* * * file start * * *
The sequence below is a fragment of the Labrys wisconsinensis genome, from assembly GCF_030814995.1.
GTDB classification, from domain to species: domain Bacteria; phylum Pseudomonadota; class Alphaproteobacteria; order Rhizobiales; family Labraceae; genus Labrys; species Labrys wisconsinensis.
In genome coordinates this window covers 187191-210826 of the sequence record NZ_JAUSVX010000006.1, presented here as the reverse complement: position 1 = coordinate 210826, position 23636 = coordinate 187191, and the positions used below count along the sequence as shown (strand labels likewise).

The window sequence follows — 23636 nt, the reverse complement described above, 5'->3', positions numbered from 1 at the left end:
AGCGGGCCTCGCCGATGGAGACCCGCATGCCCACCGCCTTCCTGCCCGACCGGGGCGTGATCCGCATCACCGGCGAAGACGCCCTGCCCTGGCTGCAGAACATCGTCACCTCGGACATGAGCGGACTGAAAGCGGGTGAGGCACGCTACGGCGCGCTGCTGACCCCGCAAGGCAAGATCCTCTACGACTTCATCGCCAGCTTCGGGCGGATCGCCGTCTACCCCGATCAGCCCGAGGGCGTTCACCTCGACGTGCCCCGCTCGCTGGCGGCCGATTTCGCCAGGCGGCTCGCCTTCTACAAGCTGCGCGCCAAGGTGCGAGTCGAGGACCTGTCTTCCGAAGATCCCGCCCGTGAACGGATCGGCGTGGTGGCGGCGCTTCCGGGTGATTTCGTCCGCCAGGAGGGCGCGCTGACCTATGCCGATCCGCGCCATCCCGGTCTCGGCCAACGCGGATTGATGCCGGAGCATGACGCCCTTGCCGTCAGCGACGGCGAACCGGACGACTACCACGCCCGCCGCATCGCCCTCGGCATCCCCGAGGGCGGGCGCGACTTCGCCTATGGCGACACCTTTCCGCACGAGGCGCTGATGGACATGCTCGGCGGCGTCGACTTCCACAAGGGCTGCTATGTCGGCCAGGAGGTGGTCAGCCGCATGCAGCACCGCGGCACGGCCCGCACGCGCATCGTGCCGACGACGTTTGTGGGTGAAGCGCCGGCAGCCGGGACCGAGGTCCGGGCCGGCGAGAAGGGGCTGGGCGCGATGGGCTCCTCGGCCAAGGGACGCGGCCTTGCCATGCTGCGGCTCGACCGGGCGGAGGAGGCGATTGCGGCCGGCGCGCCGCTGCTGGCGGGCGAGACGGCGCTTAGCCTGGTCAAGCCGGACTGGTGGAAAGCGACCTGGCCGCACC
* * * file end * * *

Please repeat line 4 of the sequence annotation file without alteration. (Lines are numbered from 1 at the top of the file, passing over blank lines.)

The window sequence follows — 23636 nt, the reverse complement described above, 5'->3', positions numbered from 1 at the left end: